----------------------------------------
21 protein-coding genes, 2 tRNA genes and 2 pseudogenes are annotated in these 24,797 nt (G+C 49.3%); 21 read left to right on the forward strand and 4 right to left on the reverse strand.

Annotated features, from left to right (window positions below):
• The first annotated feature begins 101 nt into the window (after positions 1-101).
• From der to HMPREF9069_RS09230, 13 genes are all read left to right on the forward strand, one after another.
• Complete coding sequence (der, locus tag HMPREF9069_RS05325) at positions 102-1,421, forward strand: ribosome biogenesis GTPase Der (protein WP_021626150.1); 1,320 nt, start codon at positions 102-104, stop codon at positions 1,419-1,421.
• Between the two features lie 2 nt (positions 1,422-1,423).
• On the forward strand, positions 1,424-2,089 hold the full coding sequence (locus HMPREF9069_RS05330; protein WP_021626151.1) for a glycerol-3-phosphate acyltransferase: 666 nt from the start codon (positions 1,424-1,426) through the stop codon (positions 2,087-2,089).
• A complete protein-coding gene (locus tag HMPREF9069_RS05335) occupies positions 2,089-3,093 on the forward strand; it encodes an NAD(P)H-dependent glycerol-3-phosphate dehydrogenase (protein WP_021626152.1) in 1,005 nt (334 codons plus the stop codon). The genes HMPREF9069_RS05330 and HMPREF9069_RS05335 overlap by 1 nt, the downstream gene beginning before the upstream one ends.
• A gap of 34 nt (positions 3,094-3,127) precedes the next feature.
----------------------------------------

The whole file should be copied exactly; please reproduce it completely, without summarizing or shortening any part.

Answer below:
21 protein-coding genes, 2 tRNA genes and 2 pseudogenes are annotated in these 24,797 nt (G+C 49.3%); 21 read left to right on the forward strand and 4 right to left on the reverse strand.

Annotated features, from left to right (window positions below):
• The first annotated feature begins 101 nt into the window (after positions 1-101).
• From der to HMPREF9069_RS09230, 13 genes are all read left to right on the forward strand, one after another.
• Complete coding sequence (der, locus tag HMPREF9069_RS05325) at positions 102-1,421, forward strand: ribosome biogenesis GTPase Der (protein WP_021626150.1); 1,320 nt, start codon at positions 102-104, stop codon at positions 1,419-1,421.
• Between the two features lie 2 nt (positions 1,422-1,423).
• On the forward strand, positions 1,424-2,089 hold the full coding sequence (locus HMPREF9069_RS05330; protein WP_021626151.1) for a glycerol-3-phosphate acyltransferase: 666 nt from the start codon (positions 1,424-1,426) through the stop codon (positions 2,087-2,089).
• A complete protein-coding gene (locus tag HMPREF9069_RS05335) occupies positions 2,089-3,093 on the forward strand; it encodes an NAD(P)H-dependent glycerol-3-phosphate dehydrogenase (protein WP_021626152.1) in 1,005 nt (334 codons plus the stop codon). The genes HMPREF9069_RS05330 and HMPREF9069_RS05335 overlap by 1 nt, the downstream gene beginning before the upstream one ends.
• A gap of 34 nt (positions 3,094-3,127) precedes the next feature.